I try to steer clear of posting a lot of personal theories here, but bear with me, because if I put together evidence from a variety of sources and make a leap of faith or two, I find myself faced with a pretty solid-looking explanation of how people succeed at making self-employment pay the bills, get new businesses to succeed, sell novels, and otherwise find ways to connect their passions with their paychecks.
It’s three fairly simple steps–though unfortunately, this is one of those cases where simple and easy don’t mean exactly the same thing. Are the steps readily understandable? Yes. Is there an excellent chance you and I can do them? Also yes. Would the process be quick and convenient? Hell no.
Step 1. Practice and get feedback
A huge body of solid research has been done on people who are exceptionally good at all kinds of things, from sports to music to business to law enforcement and beyond, and one of the conclusions that appears to be inescapable is this: people who get in tons of deliberate practice–that is, focused effort to improve with careful attention to results (see “Practice vs. Deliberate Practice” and “Do you have enough talent to become great at it?“) get very good, and people who don’t get in deliberate practice don’t. To keep this post short, I’ll let you investigate (or not) as you’re inclined to, but in case you haven’t already come across the information, I’d like to urge you to glance at the above articles and consider the books they point to if you are interested in being great at anything. Inborn talent is a misleading explanation we’ve come up with for a process that really isn’t that mysterious.
Feedback is even harder than practice, because while you can simply decide to practice something, you can’t force other people to carefully consider your work and give you their honest opinion of it. Too, most of the people who like you enough to do that are too biased to be able to provide an impartial opinion. However, feedback is essential in order to be sure you’re practicing the right things and to tell you how far you’re getting. It also makes the process of practicing much more compelling and fun (see “Flow: What It Feels Like to Be Perfectly Motivated” and “Some Steps for Getting into a State of Flow“).
It’s tempting to want to skip step 1. After all, it takes years to get really excellent at something. Fortunately, skipping is sometimes possible if your business or job doesn’t require any special skills for the entry level. If you want to excel in retail sales or to work your way up the ladder in a business that always needs new people, you may not need to practice anything before you start: you can learn on the job.
However, if you want to live by writing novels or making robots or coordinating a fleet of moped couriers, you probably have some real study ahead of you–or if you’ve been practicing for years, already behind you.
Step 2. Choose something you love
If you’re doing something for its own sake, then there will be rewards regardless of whether or not you’re financially successful any time soon. You’ll have reasons to keep with it through the hard times, you’ll think about it more often (and therefore come up with better and deeper ideas about it), and you’ll enjoy yourself even when no one is paying you. Since very often becoming successful enough to get paid at something means doing it for nothing or next-to-nothing for a quite a while first, this is a major advantage.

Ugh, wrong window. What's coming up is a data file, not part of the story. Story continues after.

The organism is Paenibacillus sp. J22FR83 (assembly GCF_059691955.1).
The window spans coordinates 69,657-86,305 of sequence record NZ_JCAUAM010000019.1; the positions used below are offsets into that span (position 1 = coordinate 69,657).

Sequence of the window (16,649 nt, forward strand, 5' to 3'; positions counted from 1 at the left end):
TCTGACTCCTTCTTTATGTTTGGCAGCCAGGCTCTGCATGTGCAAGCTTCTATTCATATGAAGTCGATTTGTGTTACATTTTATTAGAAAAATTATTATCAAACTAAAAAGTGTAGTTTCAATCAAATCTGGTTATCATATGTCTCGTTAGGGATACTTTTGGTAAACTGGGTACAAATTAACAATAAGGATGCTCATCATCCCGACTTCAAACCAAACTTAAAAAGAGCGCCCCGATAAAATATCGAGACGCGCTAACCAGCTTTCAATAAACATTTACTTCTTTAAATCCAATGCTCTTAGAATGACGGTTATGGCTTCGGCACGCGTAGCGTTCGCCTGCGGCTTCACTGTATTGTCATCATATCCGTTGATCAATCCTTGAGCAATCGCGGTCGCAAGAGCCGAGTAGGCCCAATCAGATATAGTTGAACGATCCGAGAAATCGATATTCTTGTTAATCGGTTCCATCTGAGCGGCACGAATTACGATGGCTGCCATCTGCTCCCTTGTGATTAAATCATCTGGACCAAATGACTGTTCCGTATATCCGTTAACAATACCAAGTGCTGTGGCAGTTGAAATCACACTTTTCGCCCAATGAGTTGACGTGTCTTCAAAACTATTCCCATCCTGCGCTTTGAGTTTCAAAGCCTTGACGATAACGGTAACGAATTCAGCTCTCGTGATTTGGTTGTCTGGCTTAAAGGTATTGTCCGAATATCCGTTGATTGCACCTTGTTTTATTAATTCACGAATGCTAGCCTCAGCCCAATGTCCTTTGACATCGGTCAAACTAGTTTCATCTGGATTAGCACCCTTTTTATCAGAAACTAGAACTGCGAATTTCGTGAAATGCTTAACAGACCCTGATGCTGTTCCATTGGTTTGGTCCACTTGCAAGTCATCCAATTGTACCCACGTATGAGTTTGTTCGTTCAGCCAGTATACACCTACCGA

For one practical example of this idea (though applied to fitness rather than income), see “Finding Exercise You Love: The Taekwondo Example.”
Step 3. Be willing to work at it for a long time
This may be the hardest part: say you’ve become really terrific at something and have found a way to combine a passion with an income opportunity. Many times, at this point, the money does not flow at the beginning. Sometimes it doesn’t flow for years. Harry Potter and the Philosopher’s Stone was rejected a dozen times before Bloomsbury bought it. (See accounts of other multiply-rejected successful authors at this link.) Founders of new businesses, unless they already have control over a lot of money, often have to work for a long time with no income to get to the point of viability, to say nothing of profitability. Artists, like musicians and novelists, often have even longer to wait.
In 1983, actor Jim Carey reportedly wrote a check to himself for ten million dollars–and postdated it ten years in the future. This is the kind of commitment and long-term thinking that tends to foster a certain amount of success. Doing a very good James T. Kirk impression also doesn’t hurt.
Yes those who don’t persist hardly ever triumph. Business is difficult. Writing a good novel is difficult. Convincing people that you should be their massage therapist is difficult. Those who don’t continue to believe in themselves and what they’re doing, persisting because they love their work and knowing they have something worthwhile because they’ve gotten feedback on their practice efforts, can stay in the game long enough to actually make it work.
It’s true, of course, that some people get discovered in Hollywood the week after they roll into town; some novelists get big deals from publishers as soon as they finish their first books; and some businesses start making real money right out of the gate. Sometimes time isn’t necessary. However, those are the exceptions: the Steve Jobs and Stephen Kings of the world didn’t find instant success, and we’re not likely to either. But if we’re doing something well, something we love, then we can afford to wait.
Photo by eszter